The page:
Iron-Deficiency Anemia in IBD Children Correctable With Injection, According To New Study

Iron-Deficiency Anemia in IBD Children Correctable With Injection, According To New Study
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IDAA new study entitled “Effectiveness and safety of ferric carboxymaltose treatment in children and adolescents with inflammatory bowel disease and other gastrointestinal diseases” published in October issue of BMC Gastroenterology reports positive results in correcting iron-deficiency anemia in IBD children with intravenous ferric carboxymaltose administration.

Children with Inflammatory Bowel Disease (IBD) are at particular risk of developing anemia due to their high susceptibility to iron deficiency. This is caused by their high necessity for iron during growth but deficient dietary intake, accompanied by impaired absorption and enteric blood loss. Two types of anemia develop in IBD children – iron-deficiency anemia (IDA) and anemia of chronic disease (ACD). Therefore, iron supplementation is important when treating IBD children with IDA. However, due to the health issues associated with IBD, treatment with oral iron administration is not only challenging, but also frequently insufficient.

In this study, the authors performed a retrospective analysis of intravenous ferric carboxymaltose (FCM) administration to children with IDB. Until now, there has not been much data on FCM application in children, and so this is the first study focused on treatment of IDA in IBD children.

The authors analyzed data from 72 children with ages between 0 and 18 years with IBD — 40.3% with Crohn’s disease and 30.5% with Ulcerative Colitis – and who were treated with FCM for IDA. The analysis was performed up to three months after the last injection of FCM.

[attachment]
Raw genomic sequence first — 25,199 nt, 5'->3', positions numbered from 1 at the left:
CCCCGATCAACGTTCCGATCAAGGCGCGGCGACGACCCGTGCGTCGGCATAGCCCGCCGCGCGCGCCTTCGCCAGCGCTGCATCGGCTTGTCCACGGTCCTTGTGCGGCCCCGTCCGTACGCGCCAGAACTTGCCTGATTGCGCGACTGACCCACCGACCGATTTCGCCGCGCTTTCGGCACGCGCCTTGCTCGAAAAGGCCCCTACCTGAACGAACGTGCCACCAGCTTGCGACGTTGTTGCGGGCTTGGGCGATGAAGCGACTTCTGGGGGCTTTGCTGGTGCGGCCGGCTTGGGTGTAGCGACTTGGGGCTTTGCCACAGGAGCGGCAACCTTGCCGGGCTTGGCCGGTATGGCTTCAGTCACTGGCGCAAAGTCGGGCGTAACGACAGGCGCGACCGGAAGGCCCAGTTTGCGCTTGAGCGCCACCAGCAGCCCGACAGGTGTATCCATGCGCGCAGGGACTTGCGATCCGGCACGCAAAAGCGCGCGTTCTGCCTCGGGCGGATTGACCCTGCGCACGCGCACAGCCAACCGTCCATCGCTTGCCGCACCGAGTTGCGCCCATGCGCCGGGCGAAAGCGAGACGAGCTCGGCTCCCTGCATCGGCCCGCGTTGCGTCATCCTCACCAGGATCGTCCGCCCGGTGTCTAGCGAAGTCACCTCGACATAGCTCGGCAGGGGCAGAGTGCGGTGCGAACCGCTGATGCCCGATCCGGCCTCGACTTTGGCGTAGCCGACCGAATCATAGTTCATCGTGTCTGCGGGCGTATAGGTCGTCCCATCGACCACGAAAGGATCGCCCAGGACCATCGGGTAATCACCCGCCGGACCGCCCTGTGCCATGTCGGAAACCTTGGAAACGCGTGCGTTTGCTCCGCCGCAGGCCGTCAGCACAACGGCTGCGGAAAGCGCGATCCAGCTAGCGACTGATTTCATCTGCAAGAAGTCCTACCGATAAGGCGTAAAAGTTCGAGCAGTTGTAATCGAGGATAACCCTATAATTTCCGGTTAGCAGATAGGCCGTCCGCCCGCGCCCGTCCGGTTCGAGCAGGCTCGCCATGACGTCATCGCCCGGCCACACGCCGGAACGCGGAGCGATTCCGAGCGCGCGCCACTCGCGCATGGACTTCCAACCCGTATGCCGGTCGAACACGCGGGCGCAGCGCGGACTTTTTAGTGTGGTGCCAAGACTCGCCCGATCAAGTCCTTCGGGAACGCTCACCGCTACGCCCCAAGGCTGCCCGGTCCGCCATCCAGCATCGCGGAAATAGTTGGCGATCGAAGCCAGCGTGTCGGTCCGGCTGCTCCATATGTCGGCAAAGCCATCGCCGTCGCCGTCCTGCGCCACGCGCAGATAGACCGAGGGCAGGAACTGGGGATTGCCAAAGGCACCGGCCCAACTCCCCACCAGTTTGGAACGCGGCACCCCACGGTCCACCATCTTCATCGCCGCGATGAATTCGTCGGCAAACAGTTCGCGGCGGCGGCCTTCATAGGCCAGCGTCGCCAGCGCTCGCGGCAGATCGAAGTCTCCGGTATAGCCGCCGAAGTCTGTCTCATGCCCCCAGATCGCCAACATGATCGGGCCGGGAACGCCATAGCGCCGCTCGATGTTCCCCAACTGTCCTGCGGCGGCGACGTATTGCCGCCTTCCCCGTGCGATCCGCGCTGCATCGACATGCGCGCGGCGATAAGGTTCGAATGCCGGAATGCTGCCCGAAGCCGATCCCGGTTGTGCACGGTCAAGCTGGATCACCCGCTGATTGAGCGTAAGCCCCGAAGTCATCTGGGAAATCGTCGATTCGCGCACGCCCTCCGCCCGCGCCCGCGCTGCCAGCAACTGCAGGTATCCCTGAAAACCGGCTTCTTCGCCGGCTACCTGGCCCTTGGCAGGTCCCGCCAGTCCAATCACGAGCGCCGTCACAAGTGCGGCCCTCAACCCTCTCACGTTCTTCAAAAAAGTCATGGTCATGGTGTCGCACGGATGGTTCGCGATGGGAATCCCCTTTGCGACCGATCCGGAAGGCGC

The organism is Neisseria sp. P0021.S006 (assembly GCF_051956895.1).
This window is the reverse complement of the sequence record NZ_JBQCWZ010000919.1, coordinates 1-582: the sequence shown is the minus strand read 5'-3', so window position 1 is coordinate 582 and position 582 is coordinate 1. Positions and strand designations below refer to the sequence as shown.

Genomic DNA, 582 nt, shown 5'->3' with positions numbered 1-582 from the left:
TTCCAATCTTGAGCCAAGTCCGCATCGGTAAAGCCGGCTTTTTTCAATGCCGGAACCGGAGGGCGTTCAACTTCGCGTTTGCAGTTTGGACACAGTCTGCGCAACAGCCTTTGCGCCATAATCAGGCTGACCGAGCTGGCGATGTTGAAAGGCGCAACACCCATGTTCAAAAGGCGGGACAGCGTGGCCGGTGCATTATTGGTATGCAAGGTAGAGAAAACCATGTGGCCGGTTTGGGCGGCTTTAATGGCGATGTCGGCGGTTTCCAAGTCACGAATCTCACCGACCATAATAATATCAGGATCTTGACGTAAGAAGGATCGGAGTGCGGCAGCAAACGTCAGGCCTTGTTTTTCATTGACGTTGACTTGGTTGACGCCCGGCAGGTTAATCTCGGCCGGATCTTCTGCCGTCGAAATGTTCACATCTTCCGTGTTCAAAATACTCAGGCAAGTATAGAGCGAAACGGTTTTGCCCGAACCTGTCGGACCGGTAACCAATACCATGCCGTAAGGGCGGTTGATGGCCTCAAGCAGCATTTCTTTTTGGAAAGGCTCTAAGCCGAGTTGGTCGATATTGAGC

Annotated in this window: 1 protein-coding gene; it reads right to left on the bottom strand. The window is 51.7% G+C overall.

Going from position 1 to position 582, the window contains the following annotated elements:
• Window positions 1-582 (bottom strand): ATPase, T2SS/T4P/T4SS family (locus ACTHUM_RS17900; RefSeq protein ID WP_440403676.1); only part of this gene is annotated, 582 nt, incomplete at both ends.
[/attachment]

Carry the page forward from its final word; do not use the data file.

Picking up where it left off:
The authors found that after administration of FCM, children exhibited improved levels of hemoglobin, thus correcting IDA. Moreover, FCM injection was associated with decreased levels of white cells, platelets, and C-reactive protein. These observations suggest that iron therapy can reduce inflammation.

Thus, this initial study suggests that intravenous iron therapy is well tolerated and can be used to correct IDA in children, particularly those who suffer from IBD. With current practices allowing the treatment of children with FCM at 14 years or older, further studies are required to confirm the authors observations.

Patricia holds a Ph.D. in Cell Biology from University Nova de Lisboa, and has served as an author on several research projects and fellowships, as well as major grant applications for European Agencies. She has also served as a PhD student research assistant at the Department of Microbiology & Immunology, Columbia University, New York.
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Patricia holds a Ph.D. in Cell Biology from University Nova de Lisboa, and has served as an author on several research projects and fellowships, as well as major grant applications for European Agencies. She has also served as a PhD student research assistant at the Department of Microbiology & Immunology, Columbia University, New York.
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